Friday, 20 September 2013

Lending money to a related company is a no-no (2)

I received a lot of hits recently on my previous post of eight months ago:

Lending money to a related company is a no-no.

The reason for this is that Related Party Transactions (in the normal course of business) have to be approved yearly, and it was the time of the year again for Panasonic.

The circular to the shareholders can be found here.

Unfortunately, it seems that Panasonic wants to continue with its practice of lending out huge amounts of money to a 100% owned subsidiary (PFI, Panasonic Financial Centre Malaysia) of its controlling shareholder.

The important paragraph can be found here:

The lowest amount of money at the end of each month was a whopping RM 444,000,000.00!

Surely not all that money is needed as a reserve for a rainy day?

I don't have anything further to add to my previous article, I definitely can't improve on the way David Webb worded his objections against this bad governance practice.

I hope that active fund managers like Aberdeen Asset Management (they own 14% of Panasonic) and organisations like MSWG openly voice their dissatisfaction with the above matter at EGMs or in the press.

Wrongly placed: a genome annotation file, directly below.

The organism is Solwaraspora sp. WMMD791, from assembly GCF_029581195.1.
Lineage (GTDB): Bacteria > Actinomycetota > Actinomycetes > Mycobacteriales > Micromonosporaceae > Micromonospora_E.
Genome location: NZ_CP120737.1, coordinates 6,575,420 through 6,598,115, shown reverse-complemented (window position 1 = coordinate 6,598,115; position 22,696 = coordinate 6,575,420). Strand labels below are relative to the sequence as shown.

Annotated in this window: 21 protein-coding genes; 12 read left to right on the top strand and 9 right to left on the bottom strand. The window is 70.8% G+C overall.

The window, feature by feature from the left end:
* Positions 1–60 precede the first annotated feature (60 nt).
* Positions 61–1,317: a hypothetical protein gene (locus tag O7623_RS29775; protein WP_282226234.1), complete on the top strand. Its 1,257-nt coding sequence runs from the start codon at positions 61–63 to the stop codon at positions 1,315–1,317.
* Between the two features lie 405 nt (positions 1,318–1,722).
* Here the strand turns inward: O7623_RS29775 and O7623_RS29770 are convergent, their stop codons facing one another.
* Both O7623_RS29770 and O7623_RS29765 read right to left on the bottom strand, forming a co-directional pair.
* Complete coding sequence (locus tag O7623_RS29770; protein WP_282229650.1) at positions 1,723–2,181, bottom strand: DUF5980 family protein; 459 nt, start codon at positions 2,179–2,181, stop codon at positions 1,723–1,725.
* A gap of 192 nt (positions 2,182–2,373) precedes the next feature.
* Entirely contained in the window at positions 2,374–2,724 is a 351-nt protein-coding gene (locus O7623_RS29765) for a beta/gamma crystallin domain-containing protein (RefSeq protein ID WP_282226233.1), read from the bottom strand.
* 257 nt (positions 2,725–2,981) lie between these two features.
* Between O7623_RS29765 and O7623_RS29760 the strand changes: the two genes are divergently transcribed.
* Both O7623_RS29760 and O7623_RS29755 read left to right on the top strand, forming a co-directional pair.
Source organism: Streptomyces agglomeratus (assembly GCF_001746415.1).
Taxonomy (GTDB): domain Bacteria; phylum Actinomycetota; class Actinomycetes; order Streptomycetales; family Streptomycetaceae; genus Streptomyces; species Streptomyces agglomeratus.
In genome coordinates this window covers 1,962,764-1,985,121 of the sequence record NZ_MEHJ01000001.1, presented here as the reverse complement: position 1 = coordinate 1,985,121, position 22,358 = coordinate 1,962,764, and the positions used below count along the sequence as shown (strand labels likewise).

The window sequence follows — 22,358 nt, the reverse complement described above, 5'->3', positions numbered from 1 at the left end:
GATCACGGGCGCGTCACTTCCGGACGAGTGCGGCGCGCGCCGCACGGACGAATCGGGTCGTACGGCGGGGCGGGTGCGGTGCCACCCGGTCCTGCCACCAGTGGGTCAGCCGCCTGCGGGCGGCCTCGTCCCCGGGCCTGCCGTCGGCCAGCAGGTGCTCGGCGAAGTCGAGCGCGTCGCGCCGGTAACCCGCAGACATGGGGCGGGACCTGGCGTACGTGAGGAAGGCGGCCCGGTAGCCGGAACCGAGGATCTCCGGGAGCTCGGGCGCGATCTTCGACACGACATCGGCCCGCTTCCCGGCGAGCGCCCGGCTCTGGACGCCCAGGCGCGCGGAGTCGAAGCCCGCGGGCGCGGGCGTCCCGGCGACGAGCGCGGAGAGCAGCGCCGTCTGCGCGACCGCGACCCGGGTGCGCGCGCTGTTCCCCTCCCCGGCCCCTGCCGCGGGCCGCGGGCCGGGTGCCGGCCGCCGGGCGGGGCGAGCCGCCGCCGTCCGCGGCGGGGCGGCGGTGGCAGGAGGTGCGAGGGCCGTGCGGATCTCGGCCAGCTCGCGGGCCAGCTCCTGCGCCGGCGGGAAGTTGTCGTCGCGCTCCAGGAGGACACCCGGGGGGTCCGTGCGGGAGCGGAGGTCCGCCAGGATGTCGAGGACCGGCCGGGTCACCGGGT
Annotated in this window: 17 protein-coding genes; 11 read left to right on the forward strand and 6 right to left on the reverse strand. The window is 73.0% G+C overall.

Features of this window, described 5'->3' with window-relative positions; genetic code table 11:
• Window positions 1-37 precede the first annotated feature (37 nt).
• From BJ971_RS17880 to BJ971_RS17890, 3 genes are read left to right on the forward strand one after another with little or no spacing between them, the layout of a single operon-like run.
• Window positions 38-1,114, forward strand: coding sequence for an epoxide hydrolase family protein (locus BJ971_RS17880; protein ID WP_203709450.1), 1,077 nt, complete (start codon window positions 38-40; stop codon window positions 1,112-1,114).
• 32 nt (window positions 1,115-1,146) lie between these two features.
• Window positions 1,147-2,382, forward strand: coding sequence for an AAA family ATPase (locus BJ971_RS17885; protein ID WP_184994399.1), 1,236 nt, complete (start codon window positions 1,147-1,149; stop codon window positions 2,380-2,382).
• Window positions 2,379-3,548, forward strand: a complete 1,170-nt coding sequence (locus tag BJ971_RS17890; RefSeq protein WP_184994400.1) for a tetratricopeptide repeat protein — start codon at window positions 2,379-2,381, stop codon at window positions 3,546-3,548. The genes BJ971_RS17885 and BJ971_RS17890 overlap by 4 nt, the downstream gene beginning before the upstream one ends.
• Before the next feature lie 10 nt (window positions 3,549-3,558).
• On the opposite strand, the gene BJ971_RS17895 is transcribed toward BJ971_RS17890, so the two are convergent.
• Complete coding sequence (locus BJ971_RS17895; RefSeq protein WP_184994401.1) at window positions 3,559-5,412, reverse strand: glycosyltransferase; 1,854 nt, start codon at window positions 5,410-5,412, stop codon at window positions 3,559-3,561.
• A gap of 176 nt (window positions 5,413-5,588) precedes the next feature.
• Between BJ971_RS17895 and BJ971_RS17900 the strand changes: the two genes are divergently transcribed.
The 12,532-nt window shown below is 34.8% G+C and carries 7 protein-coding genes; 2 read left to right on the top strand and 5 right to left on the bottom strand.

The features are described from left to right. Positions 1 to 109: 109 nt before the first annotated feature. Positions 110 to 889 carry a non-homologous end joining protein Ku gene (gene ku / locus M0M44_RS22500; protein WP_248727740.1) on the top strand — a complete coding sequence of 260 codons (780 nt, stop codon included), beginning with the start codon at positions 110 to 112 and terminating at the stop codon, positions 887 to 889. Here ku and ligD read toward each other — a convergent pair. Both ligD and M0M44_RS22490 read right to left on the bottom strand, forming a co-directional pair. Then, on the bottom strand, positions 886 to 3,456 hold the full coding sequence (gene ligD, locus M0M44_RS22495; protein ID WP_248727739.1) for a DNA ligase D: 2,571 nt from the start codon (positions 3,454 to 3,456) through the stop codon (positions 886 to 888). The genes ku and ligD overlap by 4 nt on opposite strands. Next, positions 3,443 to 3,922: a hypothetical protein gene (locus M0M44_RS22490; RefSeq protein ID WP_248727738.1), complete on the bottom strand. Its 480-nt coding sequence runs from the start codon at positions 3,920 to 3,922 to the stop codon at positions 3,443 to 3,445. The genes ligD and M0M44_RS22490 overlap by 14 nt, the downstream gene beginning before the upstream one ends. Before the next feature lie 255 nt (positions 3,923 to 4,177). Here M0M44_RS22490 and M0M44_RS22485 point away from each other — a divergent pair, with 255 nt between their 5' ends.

Hopefully one day Panasonic will change its way, and return back the excess cash to its shareholders in the form of a large cash dividend.

There are about 1,000 companies listed on the Bursa Malaysia, and Panasonic easily belongs to the best 100 companies, if not better, the above is therefore really a shame.

Unfortunately, it looks like there will not be a change any time soon, since the proposal to continue with these practices was approved. The exact amount and percentages of votes were not revealed though, which is also disappointing.

It would be interesting to know how government linked funds (GLFs) have acted on this matter, I have a suspicion that they are much to passive in voicing their concern and that they might not always vote in the best interest of the minority shareholders. They are managing public money, so there should be lots of transparency here.

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